Table 3.

Galaxy models.

SFR and SF efficiency. In Fig. 16 we show the history of star formation in M yr−1 of galaxies with MB(TG) equal to 106, 108, 1010, and 1012M yr−1 (black, blue, green, and red, respectively) and variable (solid lines) and (dashed lines, the reference case). As expected, the SFR starts low, reaches a peak value, and then goes to low values even though it never extinguishes. The peak value is at an age nearly equal to the infall timescale. Models with variable efficiency do not differ from their corresponding reference case with constant . The reason for this resides in the value of τ. This is shown clearly for the case where τ is allowed to change with galaxy mass. The SFR efficiency is a dimensionless quantity, and therefore is the same for all galaxies; it varies with time from the initial top value 4.04 to 1, as shown in Fig. 17.

thumbnail Fig. 16.

Star formation rate histories of models with MB(TG) equal to 106, 108, 1010, and 1012M (black, blue, green, and red, respectively), and with variable (solid lines) and (dashed lines, the reference case).

thumbnail Fig. 17.

Temporal variation in SF efficiency of the galaxy models with MB(TG) equal to 106, 108, 1010, and 1012M (black, blue, green, and red, respectively). The efficiency is the same for all models, and goes from 4.04 to 1. To better see the curves, the data of each case have been shifted by 0.01 with respect to the others.

The advantage of our choice for the SF efficiency is that this important physical quantity is no longer a free parameter. It is deeply driven by the galaxy mass building process and the timescale associated with it. With our choice for τ, the SF efficiency very quickly reaches its asymptotic value (within about 2 × τ). If τ is increased the timescale over which goes to the asymptotic value gets accordingly longer.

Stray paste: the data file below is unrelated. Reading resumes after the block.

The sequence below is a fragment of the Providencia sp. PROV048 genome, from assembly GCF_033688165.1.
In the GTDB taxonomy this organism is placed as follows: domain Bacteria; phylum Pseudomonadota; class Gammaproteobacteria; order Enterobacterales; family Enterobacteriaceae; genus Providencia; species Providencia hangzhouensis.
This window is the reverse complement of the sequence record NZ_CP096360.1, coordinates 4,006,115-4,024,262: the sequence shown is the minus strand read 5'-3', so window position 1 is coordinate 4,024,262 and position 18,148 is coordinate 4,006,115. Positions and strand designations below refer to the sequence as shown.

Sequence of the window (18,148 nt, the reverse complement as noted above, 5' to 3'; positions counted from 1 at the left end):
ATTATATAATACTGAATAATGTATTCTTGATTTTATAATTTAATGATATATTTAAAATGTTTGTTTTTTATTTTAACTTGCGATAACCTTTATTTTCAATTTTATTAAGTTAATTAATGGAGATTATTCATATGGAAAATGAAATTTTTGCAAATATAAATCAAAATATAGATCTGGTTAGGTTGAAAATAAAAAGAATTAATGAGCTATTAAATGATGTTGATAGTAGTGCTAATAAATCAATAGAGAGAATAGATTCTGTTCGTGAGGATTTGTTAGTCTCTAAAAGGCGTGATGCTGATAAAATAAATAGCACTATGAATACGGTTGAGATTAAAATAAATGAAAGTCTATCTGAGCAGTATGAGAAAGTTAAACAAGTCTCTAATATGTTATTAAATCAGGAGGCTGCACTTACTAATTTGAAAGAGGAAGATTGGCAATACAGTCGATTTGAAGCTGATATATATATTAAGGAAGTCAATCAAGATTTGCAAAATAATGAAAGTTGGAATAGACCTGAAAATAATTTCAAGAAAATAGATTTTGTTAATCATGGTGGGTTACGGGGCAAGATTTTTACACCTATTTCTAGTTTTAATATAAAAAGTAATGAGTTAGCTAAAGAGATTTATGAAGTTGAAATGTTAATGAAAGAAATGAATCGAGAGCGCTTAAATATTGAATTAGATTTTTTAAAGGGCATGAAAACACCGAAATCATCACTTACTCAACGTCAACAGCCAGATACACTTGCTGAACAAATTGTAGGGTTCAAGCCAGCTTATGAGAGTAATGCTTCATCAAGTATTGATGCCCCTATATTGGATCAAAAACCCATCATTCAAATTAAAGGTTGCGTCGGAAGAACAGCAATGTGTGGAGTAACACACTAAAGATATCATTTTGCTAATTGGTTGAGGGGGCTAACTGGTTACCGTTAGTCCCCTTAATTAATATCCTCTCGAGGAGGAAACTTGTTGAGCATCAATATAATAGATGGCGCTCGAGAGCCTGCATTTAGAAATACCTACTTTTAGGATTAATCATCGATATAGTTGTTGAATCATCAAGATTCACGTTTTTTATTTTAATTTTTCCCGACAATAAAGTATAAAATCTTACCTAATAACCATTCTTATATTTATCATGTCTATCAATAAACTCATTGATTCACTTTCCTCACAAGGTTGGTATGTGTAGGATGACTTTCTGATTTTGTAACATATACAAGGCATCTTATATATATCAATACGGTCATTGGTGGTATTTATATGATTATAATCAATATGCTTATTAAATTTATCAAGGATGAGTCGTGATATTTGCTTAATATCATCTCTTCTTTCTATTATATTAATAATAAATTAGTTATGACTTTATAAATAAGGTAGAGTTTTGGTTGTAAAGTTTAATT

4.2.1. The ratio MD/Ms and the radius Re

The stellar radius Re depends on the dark mass-to-stellar mass ratio MD/Ms. As already explained this ratio is determined at each time from the current value of the stellar mass built up by star formation, the current mass of baryonic mass MB(t) and the current mass of dark matter associated with it given by MD(t) = fcMB(t). The ratio MD/Ms is shown in Fig. 18 as a function of mass MD (top panel) and age in Gyr (bottom panel). In each galaxy the ratio starts very high and, as time increases, tends to the limit value fc ≃ 6 as the whole baryonic gas mass is turned into stars by star formation. The general behavior of MD/Ms as a function of MD and age is the same to the point that in the bottom panel all the curves overlap. In addition, in this case the ratio MD/Ms is not an external parameter, but it is determined in a self-consistent way by the internal properties of the models.

thumbnail Fig. 18.

Ratio m = MD/Ms as a function of the mass of dark matter MD (top panel) and age (bottom panel) for our model galaxies. Masses are in M and ages in Gyr. The model galaxies are in different colors and ranked according to their total baryonic mass MB reached at the present time (black: 106; blue: 108; green: 1010, and red: 1012). In the bottom panel all the lines overlap each other.